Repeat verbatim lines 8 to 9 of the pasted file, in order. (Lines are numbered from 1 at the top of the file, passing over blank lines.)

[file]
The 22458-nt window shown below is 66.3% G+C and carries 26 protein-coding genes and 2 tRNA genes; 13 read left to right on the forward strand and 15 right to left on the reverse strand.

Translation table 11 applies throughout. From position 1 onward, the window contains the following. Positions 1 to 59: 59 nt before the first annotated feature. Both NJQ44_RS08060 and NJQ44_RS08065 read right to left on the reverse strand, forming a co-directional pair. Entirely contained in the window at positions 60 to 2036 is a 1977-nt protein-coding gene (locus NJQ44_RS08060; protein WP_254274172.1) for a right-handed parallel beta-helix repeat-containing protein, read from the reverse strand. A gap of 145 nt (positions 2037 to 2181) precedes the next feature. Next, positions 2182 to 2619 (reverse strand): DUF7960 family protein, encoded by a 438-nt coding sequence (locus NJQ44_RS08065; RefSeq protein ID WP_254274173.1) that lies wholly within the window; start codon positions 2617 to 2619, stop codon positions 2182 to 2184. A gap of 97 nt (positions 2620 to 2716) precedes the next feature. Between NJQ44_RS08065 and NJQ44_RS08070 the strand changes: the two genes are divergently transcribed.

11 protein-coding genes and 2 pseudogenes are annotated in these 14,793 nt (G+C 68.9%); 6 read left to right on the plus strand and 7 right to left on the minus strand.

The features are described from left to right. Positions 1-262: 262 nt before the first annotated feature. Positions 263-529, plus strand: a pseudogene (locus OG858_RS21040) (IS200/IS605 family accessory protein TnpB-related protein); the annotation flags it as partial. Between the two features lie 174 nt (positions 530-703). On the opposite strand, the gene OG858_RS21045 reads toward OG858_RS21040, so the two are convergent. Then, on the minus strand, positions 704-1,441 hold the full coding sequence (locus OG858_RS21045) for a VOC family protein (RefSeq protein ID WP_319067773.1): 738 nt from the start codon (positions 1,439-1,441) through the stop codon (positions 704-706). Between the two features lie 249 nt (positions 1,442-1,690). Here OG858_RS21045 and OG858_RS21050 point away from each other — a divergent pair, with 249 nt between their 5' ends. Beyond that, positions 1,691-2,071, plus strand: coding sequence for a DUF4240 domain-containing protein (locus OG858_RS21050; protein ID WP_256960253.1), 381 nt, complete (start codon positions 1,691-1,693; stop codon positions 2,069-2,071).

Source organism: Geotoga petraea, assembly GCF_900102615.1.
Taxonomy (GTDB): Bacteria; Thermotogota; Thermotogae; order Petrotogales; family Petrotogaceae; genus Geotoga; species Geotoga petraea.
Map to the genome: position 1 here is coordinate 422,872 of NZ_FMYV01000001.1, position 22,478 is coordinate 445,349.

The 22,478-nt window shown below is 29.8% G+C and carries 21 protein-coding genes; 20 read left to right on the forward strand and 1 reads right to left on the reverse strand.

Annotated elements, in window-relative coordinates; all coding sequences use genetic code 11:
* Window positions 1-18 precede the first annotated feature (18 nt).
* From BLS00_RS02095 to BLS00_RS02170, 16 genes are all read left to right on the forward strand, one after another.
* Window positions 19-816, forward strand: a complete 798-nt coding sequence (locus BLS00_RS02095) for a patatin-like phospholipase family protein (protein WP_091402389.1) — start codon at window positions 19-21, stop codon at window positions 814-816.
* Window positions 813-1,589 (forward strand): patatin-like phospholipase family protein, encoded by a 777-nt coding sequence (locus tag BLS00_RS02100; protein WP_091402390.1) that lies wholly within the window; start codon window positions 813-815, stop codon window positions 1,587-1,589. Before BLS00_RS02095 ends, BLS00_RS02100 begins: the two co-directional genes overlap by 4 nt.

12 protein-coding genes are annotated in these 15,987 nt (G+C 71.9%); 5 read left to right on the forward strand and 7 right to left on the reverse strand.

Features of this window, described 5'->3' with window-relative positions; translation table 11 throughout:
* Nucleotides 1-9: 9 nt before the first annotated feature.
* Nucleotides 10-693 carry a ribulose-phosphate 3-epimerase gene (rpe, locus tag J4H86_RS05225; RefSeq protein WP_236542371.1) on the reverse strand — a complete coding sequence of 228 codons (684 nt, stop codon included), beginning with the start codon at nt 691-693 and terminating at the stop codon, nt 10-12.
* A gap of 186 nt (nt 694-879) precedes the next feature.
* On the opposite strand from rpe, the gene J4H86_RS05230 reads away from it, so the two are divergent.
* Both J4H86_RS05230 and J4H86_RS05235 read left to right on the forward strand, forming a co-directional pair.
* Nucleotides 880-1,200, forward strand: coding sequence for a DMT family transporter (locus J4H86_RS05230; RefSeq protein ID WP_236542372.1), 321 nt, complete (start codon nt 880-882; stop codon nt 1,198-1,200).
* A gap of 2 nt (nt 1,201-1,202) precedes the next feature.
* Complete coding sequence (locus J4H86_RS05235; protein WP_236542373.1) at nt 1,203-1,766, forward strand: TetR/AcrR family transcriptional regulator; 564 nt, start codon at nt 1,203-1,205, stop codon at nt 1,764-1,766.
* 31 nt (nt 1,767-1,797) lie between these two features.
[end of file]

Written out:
The 22,478-nt window shown below is 29.8% G+C and carries 21 protein-coding genes; 20 read left to right on the forward strand and 1 reads right to left on the reverse strand.

Annotated elements, in window-relative coordinates; all coding sequences use genetic code 11: